Who was abolitionist William Still and what did the New York Times say about him in his obituary? It turns out that Still was a leader in the fight against slavery. The Times coverage of his death, from July 15, 1902, actually called him the “Father of the Underground Railroad.” Yet today he is almost totally obscure. Students seeking out information about Still can pretty easily discover information about his life with any typical Google search, but actually obtaining an image of the obituary itself would normally require using a subscription database, either direct from the New York Times or from a service such as ProQuest Historical Newspapers (available via the Dickinson College Library databases). However, the House Divided Project has posted a transcript of the obituary for anyone to see.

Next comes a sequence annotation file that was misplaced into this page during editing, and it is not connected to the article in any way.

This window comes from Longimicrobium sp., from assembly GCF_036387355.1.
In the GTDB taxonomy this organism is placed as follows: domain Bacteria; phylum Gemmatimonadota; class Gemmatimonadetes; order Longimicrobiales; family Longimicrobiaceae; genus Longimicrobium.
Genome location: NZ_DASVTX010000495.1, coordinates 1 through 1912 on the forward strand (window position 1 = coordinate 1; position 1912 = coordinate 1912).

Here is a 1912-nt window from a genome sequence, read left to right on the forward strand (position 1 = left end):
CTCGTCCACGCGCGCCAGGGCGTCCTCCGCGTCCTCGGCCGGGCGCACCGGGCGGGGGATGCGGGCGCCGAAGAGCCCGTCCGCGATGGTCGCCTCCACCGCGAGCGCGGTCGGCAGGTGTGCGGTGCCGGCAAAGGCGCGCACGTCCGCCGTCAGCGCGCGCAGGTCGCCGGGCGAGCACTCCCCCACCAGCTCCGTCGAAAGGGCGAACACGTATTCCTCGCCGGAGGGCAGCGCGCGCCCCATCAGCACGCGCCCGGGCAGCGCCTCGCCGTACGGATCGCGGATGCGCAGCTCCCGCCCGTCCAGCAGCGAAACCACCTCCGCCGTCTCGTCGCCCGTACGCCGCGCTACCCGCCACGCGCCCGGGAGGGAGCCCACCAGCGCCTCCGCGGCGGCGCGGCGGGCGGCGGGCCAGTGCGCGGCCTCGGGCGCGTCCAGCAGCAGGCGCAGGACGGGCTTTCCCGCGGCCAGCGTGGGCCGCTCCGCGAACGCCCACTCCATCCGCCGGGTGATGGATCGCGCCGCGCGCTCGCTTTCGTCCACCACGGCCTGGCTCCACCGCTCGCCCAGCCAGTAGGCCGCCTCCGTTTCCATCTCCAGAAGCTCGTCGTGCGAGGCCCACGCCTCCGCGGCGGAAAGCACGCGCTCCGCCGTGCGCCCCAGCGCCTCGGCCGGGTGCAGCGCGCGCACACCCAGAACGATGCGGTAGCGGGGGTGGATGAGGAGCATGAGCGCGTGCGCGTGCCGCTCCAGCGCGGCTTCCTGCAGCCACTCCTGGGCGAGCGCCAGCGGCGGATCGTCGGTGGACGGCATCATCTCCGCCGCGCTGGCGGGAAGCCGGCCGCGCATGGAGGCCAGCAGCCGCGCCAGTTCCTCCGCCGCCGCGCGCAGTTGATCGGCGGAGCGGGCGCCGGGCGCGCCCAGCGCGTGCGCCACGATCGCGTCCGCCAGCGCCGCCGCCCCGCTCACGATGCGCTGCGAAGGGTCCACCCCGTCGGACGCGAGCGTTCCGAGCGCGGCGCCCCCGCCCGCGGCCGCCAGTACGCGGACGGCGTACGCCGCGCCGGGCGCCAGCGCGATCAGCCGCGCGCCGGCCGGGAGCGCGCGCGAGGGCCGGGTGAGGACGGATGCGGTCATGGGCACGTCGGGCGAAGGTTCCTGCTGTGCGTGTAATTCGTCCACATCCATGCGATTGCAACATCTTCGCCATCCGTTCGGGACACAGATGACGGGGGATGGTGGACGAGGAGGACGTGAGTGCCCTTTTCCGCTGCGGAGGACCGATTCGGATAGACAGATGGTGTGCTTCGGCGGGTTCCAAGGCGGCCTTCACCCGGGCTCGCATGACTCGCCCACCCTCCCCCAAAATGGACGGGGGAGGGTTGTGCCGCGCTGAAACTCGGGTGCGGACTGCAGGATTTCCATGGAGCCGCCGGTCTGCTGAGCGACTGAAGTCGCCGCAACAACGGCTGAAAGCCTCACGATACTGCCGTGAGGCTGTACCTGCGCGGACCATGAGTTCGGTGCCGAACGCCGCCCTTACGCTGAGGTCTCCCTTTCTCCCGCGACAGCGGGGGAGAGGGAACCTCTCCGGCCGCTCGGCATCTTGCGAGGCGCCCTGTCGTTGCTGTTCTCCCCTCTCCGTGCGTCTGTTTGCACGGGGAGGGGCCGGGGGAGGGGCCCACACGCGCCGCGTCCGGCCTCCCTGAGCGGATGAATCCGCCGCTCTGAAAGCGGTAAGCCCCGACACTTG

Still was important for many reasons, but foremost among them was his collection of records from the Philadelphia Vigilance Committee. Nobody in the history of the Underground Railroad preserved more documents and better information about the operations of the fugitive aid network than William Still. That’s why some people in his lifetime considered him the “Father of the Underground Railroad.” Here are some digital links to his incredible documentary legacy:
- William Still, Underground Railroad (Porter & Coates, 1872) (Slavery & Abolition in the US, Dickinson College)
- Journal C, Station No. 2, Philadelphia Vigilance Committee Records (Historical Society of Pennsylvania)
- Lesson Plans: Fugitive Slave Notices (Underground Railroad Digital Classroom)